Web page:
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Trip Report – Shearwater Journeys Sept 5 Fort Bragg Pelagic

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  • SKUA@MSN.com
    Mendobirders: At 7:00 AM we began our trek to the offshore waters of Mendocino County on the aptly named Trek II. Less than a mile offshore, we got quick
    Message 1 of 1 , Sep 6, 2001

      At 7:00 AM we began our trek to the offshore waters of Mendocino
      County on the aptly named Trek II. Less than a mile offshore, we got
      quick glimpses of a coupe of Blue Whales. They showed us a few
      blows, and then disappeared under the choppy seas.
      Soon afterward, Sooty and Buller's Shearwaters appeared, at first
      distant, but eventually flying by quite closely. A nice Gull flock
      had formed behind the boat, attracted by the trail of stale popcorn
      being thrown from the stern. Expert Pelagic leader (and author of the
      justly praised Identification Guide to North American Birds, Part I),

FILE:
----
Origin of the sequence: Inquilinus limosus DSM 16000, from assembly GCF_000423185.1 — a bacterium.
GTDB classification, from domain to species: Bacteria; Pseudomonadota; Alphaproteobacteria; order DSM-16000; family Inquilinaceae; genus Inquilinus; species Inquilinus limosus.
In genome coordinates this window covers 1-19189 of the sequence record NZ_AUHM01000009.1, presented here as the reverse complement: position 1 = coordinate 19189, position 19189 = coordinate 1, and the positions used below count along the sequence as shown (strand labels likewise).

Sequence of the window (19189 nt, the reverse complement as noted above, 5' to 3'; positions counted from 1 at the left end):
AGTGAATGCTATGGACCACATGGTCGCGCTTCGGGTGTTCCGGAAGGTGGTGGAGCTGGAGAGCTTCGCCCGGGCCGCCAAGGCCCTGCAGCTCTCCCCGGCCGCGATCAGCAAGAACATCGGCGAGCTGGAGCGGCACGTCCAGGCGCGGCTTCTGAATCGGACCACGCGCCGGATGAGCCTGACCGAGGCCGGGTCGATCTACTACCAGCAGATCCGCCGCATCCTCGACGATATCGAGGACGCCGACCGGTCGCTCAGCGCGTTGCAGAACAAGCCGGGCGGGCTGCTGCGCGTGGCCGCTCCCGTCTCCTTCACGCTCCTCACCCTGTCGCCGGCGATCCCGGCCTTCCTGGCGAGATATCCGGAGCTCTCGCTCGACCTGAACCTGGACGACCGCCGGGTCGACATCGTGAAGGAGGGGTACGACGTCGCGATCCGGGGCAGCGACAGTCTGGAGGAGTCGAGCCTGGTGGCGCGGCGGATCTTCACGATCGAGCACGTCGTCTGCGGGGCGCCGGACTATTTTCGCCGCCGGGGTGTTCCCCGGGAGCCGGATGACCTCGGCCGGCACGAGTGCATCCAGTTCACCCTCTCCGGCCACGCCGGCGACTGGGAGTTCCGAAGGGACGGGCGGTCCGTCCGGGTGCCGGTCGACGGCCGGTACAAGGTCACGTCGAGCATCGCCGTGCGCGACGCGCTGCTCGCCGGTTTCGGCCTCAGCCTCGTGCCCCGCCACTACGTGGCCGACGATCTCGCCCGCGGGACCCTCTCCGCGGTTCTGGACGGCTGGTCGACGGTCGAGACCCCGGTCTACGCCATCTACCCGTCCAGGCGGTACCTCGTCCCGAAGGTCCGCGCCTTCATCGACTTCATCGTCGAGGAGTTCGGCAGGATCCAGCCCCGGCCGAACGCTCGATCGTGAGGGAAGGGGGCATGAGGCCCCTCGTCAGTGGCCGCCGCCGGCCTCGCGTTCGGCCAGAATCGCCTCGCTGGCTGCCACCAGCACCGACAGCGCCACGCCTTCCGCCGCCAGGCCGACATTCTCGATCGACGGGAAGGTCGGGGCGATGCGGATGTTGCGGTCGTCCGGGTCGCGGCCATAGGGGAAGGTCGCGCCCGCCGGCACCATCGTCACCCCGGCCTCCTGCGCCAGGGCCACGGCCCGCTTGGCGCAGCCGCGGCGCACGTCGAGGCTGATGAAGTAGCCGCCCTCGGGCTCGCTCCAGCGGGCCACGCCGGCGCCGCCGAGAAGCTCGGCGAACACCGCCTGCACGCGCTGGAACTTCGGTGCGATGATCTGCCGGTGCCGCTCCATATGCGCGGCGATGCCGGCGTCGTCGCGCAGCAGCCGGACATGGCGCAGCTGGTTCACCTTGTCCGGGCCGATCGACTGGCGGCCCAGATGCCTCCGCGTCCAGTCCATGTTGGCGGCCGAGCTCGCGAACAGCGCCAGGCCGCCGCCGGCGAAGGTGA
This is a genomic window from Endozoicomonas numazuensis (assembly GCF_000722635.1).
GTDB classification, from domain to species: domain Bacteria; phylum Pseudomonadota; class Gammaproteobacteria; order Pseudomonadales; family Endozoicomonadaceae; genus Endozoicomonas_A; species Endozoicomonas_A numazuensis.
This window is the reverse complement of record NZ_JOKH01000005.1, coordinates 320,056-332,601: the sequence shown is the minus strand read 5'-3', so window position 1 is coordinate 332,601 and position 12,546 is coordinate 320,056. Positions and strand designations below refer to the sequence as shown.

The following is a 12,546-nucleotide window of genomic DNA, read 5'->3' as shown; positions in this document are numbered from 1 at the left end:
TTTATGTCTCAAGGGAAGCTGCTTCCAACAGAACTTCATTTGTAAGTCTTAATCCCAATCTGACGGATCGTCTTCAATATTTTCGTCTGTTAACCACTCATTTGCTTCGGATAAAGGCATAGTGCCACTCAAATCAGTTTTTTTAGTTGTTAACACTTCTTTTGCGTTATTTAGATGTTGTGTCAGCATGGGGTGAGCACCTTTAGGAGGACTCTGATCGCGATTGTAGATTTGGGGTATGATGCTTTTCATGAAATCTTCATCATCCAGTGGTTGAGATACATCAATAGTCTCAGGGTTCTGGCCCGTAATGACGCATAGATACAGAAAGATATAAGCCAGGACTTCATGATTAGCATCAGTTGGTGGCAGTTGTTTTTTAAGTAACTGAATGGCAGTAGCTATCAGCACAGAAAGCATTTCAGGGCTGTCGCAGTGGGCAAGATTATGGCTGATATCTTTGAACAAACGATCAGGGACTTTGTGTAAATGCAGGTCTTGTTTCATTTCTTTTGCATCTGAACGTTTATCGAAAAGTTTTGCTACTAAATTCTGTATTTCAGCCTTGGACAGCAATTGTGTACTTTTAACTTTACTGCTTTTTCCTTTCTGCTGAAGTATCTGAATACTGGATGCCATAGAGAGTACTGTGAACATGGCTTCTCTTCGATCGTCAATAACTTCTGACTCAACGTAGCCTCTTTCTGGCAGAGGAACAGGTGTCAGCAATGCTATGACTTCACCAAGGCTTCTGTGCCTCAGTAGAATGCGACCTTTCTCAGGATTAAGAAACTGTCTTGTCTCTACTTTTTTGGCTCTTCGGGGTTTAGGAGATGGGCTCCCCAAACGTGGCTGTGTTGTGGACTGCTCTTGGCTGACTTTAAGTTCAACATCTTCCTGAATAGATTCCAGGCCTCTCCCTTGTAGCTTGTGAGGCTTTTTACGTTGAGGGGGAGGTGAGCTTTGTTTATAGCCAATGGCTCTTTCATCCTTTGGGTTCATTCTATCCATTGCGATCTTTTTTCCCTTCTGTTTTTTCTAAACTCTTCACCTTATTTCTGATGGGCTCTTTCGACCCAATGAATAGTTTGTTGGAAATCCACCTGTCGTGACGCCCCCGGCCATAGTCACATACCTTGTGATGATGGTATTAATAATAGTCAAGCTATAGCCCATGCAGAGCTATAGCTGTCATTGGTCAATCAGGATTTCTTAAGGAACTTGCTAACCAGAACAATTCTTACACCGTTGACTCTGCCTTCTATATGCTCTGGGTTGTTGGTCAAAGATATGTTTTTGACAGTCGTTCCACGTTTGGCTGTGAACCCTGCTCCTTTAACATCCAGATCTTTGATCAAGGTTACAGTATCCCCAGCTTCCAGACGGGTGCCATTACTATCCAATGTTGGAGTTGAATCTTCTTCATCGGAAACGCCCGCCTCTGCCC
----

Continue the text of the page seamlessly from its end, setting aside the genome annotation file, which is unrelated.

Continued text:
quickly spotted a juvenile Mew Gull in the attending flock. Fresh
      Juvenile Mew Gulls are a beautiful tan-gray mix, and we usually
      encounter one or two in the late August to mid-September timeframe.
      Strangely, we generally do not record them again until late

      After good views of the Mew Gull, we focused our attention back on
      tubenoses. As we progressed offshore, the numbers of Shearwaters
      began to increase, and we started seeing good numbers of Pink-footed
      Shearwaters. Some of the local Mendocino County birders were talking
      about their desire to see Flesh-footed Shearwater in the county.
      Shortly thereafter, Leader Lisa Hug and I screamed "Flesh-footed
      Shearwater" in stereo from different ends of the boat. We had both
      gotten on the bird at exactly the same time, as the bird approached
      from the port side. Flesh-footed Shearwaters often come directly to
      the stern to check out the chum, and this bird stayed true to form.
      Our skipper stopped the boat, and all on board were able to get good
      views as the bird circled leisurely in the stern.

      As we continued offshore, we began filling out the day's list. Red